Now Reading


“Twee” is the adjective most commonly associated with director Wes Anderson’s output, and there is of course a thread of preciousness in the majority of his work. Many words have been spilled about his iconic aesthetic (90º turns, diorama-like sets, use of Futura, etc.), but little about his use of violence to balance out the sometimes saccharine milieu of his films. Anderson’s world is surprisingly violent in a way that harkens back to fables and fairytales, where the negligible stakes of his characters are raised by the savage reality they seem to inhabit.

While watching Anderson’s latest film, The Grand Budapest Hotel, there is a scene in which the lawyer (played by the always affable Jeff Goldblum) has his fingers amputated rather unceremoniously by Willem Defoe’s henchman, Jopling. It took me by surprise due to the suspense of the scene, a Hitchcock-ian thing that hitherto I had not seen Anderson attempt. However, it was not the type of thing I felt like I was used to seeing in his works, though I found that the director has, in fact, a history of violence.

The Grand Budapest Hotel is certainly host to some of the most explicit violence in Anderson’s oeuvre: a room full of guards being slaughtered and several off-screen executions, along with the aforementioned fingers being lopped off. All of it punctuates what seems like a darling film about young love, pastries, a pink hotel, and the virtues of loyalty; the violence is used as a grounding device to reel the audience back into the pre-war context it inhabits. It’s the exact opposite of what we get in the vast majority of serious filmmaking, wherein the director saddles the audience with a gritty, sullen atmosphere and storyline, sprinkling the runtime with just enough hopes and dreams to keep us afloat.

In almost all of Anderson’s films, a startling moment of violence occurs. Moonrise Kingdom offered a pair of grim moments of all-too-real violence in the form of a stabbing involving left-handed scissors and man’s best friend getting pierced with an arrow. The Life Aquatic with Steve Zissou has a woman maimed by a machete during a pirate attack. The Royal Tenenbaums seems to have some of the most horrific off-screen violence: a mother killed in a plane crash wherein only a dog survives (only to later be crushed to death by a car), the amputation of a half a finger at the hands of an estranged parent, and father-on-son gun violence—though the firearm in question is a lowly air rifle.

To what end is all this violence shown in what otherwise amounts to films full of minute visual details, charming music, child-like illustrations, and a sense of whimsy unmatched by its peers? The aforementioned balancing of these traits with surprisingly grisly violence certainly might explain Wes Anderson’s choice to include it. However, I think the answer goes deeper into the themes he explores with both narrative and character.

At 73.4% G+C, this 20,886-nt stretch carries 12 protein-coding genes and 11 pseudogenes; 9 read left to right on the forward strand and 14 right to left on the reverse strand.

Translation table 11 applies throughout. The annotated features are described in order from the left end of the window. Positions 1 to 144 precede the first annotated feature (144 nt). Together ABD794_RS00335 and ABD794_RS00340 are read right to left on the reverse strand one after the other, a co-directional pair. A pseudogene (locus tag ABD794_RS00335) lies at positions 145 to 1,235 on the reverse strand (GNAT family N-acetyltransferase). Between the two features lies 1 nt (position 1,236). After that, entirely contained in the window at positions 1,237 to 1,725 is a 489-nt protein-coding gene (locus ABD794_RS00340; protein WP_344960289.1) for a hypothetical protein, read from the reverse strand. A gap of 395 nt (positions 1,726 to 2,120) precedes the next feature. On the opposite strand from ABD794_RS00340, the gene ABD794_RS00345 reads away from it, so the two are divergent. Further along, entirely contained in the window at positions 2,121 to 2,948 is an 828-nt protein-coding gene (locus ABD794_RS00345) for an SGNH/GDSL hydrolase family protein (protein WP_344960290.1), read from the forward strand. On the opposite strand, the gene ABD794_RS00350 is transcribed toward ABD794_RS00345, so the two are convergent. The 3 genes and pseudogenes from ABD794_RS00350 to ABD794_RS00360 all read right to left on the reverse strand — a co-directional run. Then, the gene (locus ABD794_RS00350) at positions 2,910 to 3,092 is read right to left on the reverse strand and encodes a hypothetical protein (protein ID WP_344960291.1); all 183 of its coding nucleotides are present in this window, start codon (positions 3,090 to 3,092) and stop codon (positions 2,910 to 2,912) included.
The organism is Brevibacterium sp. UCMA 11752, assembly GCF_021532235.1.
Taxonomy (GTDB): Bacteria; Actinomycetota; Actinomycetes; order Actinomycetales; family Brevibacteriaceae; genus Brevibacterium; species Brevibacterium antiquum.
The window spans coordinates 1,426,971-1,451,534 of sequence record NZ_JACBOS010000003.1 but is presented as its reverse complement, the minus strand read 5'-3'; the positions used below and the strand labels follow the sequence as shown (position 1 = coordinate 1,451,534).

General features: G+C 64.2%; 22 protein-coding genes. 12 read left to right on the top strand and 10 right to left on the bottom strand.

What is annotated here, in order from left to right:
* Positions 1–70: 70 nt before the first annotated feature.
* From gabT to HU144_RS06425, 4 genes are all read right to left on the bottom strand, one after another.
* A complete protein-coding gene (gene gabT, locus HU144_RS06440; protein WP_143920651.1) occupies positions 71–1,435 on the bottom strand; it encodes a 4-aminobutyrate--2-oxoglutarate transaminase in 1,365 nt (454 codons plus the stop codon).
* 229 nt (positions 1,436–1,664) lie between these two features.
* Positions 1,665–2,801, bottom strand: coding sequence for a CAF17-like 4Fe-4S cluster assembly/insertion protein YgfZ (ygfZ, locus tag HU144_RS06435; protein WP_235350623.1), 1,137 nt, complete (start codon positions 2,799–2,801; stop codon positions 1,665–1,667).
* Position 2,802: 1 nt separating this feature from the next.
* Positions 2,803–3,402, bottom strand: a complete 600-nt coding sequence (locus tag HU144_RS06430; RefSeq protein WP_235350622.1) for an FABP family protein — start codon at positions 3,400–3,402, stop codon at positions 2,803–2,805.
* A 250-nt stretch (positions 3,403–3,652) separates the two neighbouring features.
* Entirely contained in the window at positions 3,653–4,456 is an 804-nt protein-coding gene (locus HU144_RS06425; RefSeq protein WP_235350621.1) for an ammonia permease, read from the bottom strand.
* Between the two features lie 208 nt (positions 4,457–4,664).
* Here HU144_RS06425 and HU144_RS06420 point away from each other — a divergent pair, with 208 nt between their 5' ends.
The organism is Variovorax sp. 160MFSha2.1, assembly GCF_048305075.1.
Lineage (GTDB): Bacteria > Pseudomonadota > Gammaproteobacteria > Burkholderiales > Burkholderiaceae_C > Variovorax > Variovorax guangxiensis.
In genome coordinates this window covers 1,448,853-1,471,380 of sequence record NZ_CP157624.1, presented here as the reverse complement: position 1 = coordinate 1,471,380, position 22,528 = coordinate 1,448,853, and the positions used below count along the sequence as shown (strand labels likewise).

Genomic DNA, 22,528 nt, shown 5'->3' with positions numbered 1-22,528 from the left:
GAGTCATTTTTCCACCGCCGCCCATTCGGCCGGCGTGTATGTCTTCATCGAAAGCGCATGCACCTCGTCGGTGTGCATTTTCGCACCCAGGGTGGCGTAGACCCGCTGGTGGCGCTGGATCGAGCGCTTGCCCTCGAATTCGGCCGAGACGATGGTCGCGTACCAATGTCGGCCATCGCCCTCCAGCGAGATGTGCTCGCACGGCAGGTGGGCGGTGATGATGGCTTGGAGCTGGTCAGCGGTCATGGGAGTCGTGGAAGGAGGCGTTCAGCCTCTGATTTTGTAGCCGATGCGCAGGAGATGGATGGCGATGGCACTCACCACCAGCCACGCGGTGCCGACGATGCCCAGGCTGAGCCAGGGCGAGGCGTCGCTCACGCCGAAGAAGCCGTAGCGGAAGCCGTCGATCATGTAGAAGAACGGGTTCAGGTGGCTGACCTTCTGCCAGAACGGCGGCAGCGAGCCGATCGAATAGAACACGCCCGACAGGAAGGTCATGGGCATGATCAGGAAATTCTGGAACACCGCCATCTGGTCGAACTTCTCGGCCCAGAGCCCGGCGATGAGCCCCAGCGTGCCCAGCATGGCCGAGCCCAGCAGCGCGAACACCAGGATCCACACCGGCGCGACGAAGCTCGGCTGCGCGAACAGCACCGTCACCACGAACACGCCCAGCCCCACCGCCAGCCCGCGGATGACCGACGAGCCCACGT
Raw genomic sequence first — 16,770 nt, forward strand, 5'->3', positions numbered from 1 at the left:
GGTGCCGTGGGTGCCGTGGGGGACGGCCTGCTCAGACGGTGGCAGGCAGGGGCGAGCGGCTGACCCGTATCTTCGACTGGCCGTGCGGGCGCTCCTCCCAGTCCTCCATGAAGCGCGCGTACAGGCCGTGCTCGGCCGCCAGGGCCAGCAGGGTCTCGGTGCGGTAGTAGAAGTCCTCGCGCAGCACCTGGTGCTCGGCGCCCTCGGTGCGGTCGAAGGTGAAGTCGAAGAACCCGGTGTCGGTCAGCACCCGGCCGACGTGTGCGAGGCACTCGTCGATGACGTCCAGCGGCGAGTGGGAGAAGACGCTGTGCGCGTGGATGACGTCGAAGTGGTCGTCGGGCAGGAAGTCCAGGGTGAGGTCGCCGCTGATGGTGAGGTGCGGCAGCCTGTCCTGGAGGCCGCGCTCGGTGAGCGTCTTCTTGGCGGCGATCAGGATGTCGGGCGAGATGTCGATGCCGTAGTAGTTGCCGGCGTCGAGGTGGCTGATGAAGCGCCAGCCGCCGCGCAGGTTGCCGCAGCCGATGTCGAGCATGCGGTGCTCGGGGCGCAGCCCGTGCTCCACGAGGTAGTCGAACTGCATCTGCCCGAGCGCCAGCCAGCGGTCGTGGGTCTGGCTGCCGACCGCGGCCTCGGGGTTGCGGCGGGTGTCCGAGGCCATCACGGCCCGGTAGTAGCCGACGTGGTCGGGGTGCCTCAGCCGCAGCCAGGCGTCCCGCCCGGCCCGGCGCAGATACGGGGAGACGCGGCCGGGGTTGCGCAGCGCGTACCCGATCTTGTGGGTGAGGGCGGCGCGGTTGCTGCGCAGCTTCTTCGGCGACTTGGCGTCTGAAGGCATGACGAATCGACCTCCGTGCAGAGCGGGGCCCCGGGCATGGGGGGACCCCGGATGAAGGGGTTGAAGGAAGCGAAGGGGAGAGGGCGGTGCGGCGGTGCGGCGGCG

Other than the accusations of being overly twee, Anderson’s films are often noted for their inclusion of a man-child as a character (or in the case of The Darjeeling Limited, all three main characters along with their deceased/absent father). This trope is economical, as it offers us the notion of stunted emotional growth along with a host of other psychological issues. Anderson explores these themes throughout his canon, often centering his stories on the pursuit of adulthood by overcoming the emotional roadblocks constructed by eccentric childhoods, both by the world they were born into and the idiosyncratic parents that reared them.

The violence, then, seems to occupy the same space that it does in the tales of Hans Christian Andersen, Aesop, and the Greek myth-makers: offer brutal consequences to an otherwise civilized world. The wolf is perpetually at the door, ready to set teeth to naive flesh should you stray from your journey to (belated) adulthood. For example, Pagoda’s stabbings bookend Royal’s life in Tenenbaums—one in the exotic, unseen streets of Calcutta, the other thirty years later in a banal, domesticated New York, all brownstones and elegant lobbies. There’s a transference of responsibility back to Gene Hackman’s character, a responsibility seemingly left in that bazaar in India.

And so it goes throughout his films, as characters are seemingly baptized by the violence around them—a kind of catalyst to the change that needs to take hold in their lives lest they never emerge from their adolescence. After a gun battle in which his nemesis is critically wounded, Zissou lets go of his revenge fantasy and emerges into a more measured way of life. Mr. Fox domesticates and embraces the actual notion of family after enduring multiple attempts on his life, along with the near-annihilation he foisted upon his whole community with his actions. The children of Moonrise Kingdom sprint past the aborted adulthoods of their parents and teachers, as they’ve weathered lightning strikes, dead dogs, pierced ears, and the wars we wage as kids, coming out the other side enlightened by the harsh realities engendered by such violence.

Anderson’s films are not nearly as violent as your average blockbuster, or even other art house films—not by a mile. However, they utilize the violence they do have, whether on-screen or off, by juxtaposing it against the idyllic, misty-eyed nostalgia of their inhabitants. All those whimsical and yes, twee, sensibilities would be aesthetic masturbations of the worst kind if there wasn’t any weight to the world. Unlike his imitators, Wes Anderson’s films resonate deeply instead of simply drifting away into the sky, unexceptional and unremembered. The stories of our childhood showed us the violence of the world, and that the path to adulthood is often times savage and capricious; Anderson reminds us that the world is still feral, no matter how much we think we’ve tamed it. »

– Scot Olsen